Context of Ecuador Rural Development Program
Ecuador placed 77th out of 169 countries on the United Nation’s 2011 Human Development Index, a table that ranks nations according to life expectancy, educational attainment, income per person, and other indicators perceived to demonstrate development. Macroeconomic indicators and rankings like the HDI show an upward trend that gives the impression that Ecuador is making generalized, lasting development gains. In many ways this is misleading.
Traditionally a farming country, Ecuador’s economy was transformed after the 1960s by the growth of industry and the discovery of oil. Yet, as in many other nations, the wealth and power of Ecuador’s elite grew prodigiously while the vast majority of Ecuadorians, especially the indigenous peoples and those of mixed descent, benefitted very little. Poverty and obstacles to local development in rural Ecuador are just as challenging as in other Latin American countries, such as Honduras, with much lower HDI and macroeconomic rankings.
Soil, water availability and seeds (genetic material), the essential elements of all agricultural systems, are under increasing stress in the central and northern Ecuadorian Sierra regions where EkoRural works. Few places in the Western hemisphere will be more affected by climate change than the Andes. Already the region is experiencing fewer, more intense rainfalls, which have produced both drought and flooding and accelerated soil erosion and the loss of soil organic matter, diminishing the soil’s capacity to capture and filter water. At the same time, the loss of biological diversity is undermining agriculture in Andean communities. The vast majority of resource poor farmers are rapidly losing control over germplasm and genetic materials, the biological foundation for food security. Local seed sources are particularly important now that farmers must contend with climate change because biodiversity of traditional Andean crops often have a greater threshold for enduring drought and adverse conditions than do non-native crops. In recent years, seed conservation and availability have become more insecure as a result of modern market forces as well as government “modernization”, which has led to the dismantling of public services and have effectively increased the marginalization of rural communities.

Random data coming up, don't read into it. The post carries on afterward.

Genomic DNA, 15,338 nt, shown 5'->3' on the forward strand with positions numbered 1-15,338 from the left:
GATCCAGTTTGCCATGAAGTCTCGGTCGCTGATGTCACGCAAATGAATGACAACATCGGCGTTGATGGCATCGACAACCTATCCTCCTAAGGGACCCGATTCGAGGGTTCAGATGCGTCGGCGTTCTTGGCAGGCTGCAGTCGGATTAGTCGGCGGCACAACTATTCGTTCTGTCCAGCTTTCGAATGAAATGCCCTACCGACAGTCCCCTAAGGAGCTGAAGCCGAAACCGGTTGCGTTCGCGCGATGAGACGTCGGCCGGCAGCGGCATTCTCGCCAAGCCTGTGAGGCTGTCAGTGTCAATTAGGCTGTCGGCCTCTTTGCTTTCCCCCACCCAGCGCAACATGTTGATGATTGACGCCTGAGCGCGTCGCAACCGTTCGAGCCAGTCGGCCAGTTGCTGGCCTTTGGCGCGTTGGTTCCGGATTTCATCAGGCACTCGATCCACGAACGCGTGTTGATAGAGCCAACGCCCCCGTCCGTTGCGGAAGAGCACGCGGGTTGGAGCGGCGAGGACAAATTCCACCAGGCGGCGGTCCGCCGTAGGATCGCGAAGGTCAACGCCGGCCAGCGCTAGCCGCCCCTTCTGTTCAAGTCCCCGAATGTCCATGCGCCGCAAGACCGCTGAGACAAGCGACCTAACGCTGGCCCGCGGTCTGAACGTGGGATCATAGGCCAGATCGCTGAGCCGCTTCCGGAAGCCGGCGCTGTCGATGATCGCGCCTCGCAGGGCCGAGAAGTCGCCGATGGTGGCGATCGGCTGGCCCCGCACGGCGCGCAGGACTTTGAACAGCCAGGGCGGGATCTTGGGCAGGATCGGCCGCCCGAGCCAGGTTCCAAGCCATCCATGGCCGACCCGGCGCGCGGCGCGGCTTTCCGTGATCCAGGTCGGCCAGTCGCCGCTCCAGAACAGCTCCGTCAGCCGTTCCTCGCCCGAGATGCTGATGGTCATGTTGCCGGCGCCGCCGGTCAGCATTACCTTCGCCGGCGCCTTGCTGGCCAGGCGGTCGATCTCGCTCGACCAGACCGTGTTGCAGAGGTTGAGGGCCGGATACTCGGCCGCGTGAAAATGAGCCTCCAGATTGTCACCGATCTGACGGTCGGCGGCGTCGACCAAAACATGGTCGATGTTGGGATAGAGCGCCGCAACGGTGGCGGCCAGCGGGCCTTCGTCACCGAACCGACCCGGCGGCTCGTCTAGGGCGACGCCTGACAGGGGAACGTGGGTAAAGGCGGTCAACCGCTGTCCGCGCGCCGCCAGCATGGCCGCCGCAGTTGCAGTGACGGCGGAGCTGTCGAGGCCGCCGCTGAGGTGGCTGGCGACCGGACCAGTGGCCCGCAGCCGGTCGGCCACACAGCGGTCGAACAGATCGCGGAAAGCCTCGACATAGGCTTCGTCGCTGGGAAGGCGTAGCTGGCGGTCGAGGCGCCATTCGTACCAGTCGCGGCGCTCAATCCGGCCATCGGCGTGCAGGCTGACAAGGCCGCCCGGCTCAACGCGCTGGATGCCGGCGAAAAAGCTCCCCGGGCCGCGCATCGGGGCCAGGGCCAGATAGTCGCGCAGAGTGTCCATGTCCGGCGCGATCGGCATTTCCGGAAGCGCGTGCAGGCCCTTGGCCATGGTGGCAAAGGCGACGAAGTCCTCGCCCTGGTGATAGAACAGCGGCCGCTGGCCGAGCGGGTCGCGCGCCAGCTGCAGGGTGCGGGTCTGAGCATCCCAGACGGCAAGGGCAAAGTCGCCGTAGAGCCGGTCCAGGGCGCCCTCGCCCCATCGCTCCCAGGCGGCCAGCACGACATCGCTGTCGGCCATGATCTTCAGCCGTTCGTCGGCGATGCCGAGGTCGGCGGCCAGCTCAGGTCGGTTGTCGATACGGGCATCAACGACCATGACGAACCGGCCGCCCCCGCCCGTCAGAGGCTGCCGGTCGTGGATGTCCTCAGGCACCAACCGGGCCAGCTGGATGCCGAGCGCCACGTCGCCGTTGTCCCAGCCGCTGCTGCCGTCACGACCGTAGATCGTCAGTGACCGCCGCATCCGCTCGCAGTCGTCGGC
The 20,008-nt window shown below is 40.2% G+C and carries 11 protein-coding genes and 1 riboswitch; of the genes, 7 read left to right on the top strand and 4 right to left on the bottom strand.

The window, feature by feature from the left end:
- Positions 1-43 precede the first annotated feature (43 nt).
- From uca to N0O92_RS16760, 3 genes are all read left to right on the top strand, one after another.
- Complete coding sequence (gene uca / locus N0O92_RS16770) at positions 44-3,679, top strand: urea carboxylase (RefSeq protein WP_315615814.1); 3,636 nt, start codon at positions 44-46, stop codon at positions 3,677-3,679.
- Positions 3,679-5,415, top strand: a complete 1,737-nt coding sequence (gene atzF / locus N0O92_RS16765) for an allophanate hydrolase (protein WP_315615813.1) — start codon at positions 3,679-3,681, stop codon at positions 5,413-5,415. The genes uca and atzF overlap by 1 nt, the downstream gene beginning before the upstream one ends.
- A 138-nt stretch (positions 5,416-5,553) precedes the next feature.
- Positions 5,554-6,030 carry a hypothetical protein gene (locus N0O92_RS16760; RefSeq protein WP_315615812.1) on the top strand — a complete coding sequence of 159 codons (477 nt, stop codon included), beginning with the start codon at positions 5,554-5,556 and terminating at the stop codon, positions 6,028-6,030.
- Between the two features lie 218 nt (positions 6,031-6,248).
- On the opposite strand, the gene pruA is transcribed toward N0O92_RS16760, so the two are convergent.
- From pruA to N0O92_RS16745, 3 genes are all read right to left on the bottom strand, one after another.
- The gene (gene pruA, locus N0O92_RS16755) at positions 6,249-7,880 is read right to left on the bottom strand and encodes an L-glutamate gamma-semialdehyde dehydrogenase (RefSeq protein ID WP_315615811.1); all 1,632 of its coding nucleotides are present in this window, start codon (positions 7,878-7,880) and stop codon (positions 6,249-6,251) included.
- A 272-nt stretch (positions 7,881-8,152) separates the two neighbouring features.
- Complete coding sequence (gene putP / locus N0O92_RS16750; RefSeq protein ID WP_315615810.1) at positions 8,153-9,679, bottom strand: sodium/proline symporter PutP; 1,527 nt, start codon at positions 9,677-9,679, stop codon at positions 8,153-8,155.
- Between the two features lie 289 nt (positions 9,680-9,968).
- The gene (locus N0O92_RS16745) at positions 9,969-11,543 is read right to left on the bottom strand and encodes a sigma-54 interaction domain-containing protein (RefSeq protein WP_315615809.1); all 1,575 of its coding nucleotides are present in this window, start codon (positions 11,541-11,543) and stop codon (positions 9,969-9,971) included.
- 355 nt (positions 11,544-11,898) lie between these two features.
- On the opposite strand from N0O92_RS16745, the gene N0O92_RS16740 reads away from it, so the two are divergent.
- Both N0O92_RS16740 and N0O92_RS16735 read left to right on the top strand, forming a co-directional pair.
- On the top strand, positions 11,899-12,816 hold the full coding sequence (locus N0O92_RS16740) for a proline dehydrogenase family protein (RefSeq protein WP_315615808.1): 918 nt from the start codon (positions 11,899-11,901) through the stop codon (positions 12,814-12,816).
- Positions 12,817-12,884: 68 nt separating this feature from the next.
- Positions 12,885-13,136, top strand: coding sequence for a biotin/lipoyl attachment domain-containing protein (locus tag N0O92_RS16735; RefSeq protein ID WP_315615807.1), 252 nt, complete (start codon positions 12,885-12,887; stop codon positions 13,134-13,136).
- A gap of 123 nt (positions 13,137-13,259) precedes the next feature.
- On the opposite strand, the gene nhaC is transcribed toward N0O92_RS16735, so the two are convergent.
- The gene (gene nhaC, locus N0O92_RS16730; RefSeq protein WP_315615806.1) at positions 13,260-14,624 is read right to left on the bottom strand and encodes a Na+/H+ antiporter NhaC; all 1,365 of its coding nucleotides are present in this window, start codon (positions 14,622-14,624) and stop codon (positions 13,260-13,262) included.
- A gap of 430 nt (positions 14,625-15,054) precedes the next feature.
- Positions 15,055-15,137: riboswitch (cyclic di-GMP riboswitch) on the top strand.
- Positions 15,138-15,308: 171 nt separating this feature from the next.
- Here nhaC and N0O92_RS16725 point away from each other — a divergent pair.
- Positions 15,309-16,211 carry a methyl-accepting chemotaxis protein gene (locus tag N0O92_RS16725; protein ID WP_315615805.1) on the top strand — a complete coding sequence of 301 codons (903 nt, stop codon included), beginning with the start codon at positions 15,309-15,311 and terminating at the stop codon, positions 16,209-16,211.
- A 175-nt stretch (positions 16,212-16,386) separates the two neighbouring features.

Groundswell’s Response to Development Challenges in Ecuador
In light of this situation, Groundswell has supported EkoRural and its partners as they have come together to shine a light on the hidden opportunities embedded in existing healthy living and being. In particular, provided the context of overall socio-environmental decline, they are seeking to find families and communities that practice relatively healthy, financially successful, and sustainable lifestyles. Everywhere, in even the most difficult conditions of hardship and social marginalization, there are families that manage to live well and flourish. EkoRural searches out such “positive-deviance” and endogenous change processes as hope and inspiration for a new tomorrow. Working in both formal and informal spaces of policy (defined not through bureaucratic processes and legislations but rather more concretely as peoples’ daily practices), EkoRural and its partners aim to influence how people think, do, and organize for development. EkoRural strategically intervenes to influence how local practices in two interactive social spaces: 1) depth – families, neighborhoods, communities operating in geographies and 2) breadth – knowledge systems and social networks where people complete, collide, and collude to define and determine institutional norms.
With Groundswell’s support, over the last two years EkoRural has been working with indigenous families in the Central Highlands to address what they describe as the accelerating loss of their culture due to the forces of modernization, especially the influence of external culture, migration, and industrial and market-distorted production. Through participatory analysis we identified the enhancement of agro-biodiversity as the most practical opportunity for communities, both indigenous and mestizo, to address these issues. Participants believe that gaining greater control over their biological resources and improving agro-biodiversity will enable them to overcome immediate production needs and defend their cultural interests, as expressed in their on-farm biodiversity and “seeds”.
During the inception phase Groundswell and EkoRural supported the participatory documentation of local knowledge and available resources (on individual farms and in the community), focusing on priority highland crops that are essential to family health and wellbeing. Special attention was paid to Andean roots and tubers (potatoes, ocas, mashua, melloco) and legumes, as well as small animals (chickens and guinea pigs) traditionally raised by small-scale farmers. We have worked with selected community groups to fill knowledge gaps and establish seed improvement, multiplication and exchange networks.